Digital technology promises lots of interactive fun for loyal fans
With football and television becoming more inextricably intertwined what kind of technological revolutions are in store for the new millennium? Cable and satellite are already responsible for giving us a far greater range of programming than terrestrial channels could ever dream of.
As in the UK, Hong Kong has seen an explosion of soccer coverage in the 90s.
Now there are reports of further radical changes to come.
The advent of digital television in Britain, like with the launch of satellite TV, has chosen to piggy-back its way into viewers' homes through the medium of soccer.
Just as SKY TV became much in demand by securing exclusive rights to the English top flight matches, the OnDigital company (part owned by the Carlton and Granada companies) is using exclusive rights to the Champions' League games of Britain's four teams - Manchester United, Arsenal, Chelsea and Rangers.
Viewers are required to possess a scrambler box, as Sky viewers required a dish. The boast of digital technology is that it can carry a vast number of channels with very high quality sound and pictures.
The promise of the future is that every club will be able to have its own digital channel.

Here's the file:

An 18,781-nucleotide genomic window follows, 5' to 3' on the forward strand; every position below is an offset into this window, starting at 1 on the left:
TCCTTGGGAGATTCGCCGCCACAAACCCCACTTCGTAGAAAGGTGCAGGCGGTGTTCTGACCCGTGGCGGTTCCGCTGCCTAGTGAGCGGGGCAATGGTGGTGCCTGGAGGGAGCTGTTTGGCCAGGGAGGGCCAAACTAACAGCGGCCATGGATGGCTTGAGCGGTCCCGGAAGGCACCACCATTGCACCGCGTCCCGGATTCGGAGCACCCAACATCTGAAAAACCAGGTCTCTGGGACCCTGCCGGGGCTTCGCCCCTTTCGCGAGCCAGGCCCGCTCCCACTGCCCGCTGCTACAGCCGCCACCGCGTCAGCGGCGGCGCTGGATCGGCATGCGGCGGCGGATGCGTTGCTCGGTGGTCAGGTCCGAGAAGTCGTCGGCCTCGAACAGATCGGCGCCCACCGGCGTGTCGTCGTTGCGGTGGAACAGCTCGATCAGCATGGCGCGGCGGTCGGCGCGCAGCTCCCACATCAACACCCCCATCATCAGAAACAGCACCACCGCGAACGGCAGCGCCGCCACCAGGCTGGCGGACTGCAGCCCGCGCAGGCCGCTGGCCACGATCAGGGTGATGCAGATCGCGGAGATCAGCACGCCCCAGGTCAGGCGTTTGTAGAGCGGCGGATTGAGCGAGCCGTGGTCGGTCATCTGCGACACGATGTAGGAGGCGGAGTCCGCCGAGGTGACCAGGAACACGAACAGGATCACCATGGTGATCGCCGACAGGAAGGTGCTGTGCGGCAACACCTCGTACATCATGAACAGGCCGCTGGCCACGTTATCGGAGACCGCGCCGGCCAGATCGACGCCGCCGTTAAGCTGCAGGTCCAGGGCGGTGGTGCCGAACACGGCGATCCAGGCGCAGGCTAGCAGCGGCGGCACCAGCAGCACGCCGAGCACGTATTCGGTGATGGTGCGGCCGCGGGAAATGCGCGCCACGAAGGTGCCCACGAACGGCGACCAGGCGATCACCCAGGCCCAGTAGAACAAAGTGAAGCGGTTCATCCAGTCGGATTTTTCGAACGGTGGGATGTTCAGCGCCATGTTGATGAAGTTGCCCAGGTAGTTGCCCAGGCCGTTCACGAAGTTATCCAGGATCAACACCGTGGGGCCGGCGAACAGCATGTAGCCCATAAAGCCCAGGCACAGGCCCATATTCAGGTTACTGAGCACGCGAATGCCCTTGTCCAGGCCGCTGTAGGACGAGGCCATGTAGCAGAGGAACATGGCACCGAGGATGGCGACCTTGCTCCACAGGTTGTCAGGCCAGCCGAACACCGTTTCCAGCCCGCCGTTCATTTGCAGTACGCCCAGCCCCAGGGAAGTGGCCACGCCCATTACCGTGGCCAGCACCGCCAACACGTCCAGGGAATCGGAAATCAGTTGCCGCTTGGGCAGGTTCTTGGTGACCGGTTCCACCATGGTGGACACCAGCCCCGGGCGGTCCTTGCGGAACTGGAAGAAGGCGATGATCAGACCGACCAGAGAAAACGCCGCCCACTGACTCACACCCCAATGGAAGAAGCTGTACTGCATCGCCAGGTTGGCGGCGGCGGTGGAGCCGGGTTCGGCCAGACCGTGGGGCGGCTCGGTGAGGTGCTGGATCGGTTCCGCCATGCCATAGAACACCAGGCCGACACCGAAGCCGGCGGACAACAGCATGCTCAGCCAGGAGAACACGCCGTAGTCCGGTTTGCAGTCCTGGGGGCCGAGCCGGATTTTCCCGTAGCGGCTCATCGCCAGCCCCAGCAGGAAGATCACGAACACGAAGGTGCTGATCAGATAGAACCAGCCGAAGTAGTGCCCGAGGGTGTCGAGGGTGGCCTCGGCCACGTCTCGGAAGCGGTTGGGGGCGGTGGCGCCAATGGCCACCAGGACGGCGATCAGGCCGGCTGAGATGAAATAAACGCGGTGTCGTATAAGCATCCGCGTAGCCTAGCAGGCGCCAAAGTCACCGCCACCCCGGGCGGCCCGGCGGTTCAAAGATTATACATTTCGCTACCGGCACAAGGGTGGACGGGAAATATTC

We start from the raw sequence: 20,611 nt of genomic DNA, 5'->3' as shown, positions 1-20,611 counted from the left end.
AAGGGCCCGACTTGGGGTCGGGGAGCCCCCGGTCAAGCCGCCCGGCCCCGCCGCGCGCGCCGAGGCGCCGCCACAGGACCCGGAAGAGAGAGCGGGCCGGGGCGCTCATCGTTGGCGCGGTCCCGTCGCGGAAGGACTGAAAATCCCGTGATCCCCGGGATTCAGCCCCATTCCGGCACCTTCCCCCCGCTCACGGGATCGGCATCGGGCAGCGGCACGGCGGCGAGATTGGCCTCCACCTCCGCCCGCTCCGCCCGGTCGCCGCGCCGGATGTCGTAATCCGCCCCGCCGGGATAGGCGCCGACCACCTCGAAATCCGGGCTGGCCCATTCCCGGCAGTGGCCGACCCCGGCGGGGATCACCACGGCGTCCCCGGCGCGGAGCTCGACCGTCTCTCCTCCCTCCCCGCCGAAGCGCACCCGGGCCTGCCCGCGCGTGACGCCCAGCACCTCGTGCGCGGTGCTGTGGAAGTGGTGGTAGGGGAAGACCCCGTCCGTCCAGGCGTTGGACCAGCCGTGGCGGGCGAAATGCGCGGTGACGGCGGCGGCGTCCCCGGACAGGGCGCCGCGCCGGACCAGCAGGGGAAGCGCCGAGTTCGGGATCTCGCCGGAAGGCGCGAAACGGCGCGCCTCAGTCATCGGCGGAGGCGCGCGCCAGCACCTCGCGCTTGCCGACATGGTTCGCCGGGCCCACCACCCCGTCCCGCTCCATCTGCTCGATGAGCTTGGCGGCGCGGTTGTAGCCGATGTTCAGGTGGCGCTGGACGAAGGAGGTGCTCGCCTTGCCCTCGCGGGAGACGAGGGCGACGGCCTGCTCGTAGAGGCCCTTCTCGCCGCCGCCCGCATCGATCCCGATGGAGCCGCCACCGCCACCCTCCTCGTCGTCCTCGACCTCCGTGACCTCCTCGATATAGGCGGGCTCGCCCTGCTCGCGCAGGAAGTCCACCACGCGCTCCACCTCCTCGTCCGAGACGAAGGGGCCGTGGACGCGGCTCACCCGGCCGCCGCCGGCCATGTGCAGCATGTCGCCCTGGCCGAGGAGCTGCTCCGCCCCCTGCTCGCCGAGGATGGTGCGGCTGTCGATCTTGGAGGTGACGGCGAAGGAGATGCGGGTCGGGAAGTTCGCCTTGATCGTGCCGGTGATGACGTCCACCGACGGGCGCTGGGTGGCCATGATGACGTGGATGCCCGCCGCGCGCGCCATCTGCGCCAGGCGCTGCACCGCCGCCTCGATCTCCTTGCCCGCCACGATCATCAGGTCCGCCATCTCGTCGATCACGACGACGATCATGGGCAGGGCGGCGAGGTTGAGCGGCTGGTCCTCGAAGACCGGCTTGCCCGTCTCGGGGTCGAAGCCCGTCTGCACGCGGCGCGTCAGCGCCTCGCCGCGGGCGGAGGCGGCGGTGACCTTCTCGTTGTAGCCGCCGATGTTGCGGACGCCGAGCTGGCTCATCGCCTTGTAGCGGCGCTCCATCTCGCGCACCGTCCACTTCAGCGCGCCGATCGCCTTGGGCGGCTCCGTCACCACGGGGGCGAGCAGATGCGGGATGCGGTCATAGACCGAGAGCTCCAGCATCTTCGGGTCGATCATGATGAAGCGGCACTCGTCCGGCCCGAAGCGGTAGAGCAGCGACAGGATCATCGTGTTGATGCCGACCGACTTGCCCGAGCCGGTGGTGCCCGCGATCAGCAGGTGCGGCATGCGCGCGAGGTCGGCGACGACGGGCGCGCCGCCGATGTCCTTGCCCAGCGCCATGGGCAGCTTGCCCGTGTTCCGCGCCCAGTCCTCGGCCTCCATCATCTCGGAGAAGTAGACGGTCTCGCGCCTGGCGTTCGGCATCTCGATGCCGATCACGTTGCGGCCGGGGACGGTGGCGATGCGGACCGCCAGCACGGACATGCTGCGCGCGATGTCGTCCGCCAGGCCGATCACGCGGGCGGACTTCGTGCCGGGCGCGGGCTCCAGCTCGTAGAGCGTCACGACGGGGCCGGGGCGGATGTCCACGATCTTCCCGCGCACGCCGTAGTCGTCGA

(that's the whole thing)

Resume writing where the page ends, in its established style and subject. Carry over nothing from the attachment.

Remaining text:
And there are even more fantastic innovations in the pipeline. Recently SKY launched a novel service called Sky Sports Active, which claims to be the UK's first interactive sports channel.
The gimmick in this case is that the technology allows the viewer to become their own producer.
From the comfort of their armchairs, fans will be able to direct their own game by switching camera angles, calling up match statistics or viewing action replays and highlights at any time during coverage.
The stats cover information such as who is in the starting line-up, who is on the bench or who is injured, and include players' biographical data.
The 'replay' feature scrolls back 30 seconds from the moment the button is pressed, so an incident can be reviewed immediately.
And, most fascinating of all, is the 'angle' facility whereby an extra camera viewpoint from behind the goal is available, providing a better vantage point for corners and penalties.
Television screens can be split so the live action continues on one side, allowing replays or other crucial moments to be shown on the other.
It sounds seriously addictive for the devoted couch potato. But how soon, if at all, will it be available in Hong Kong.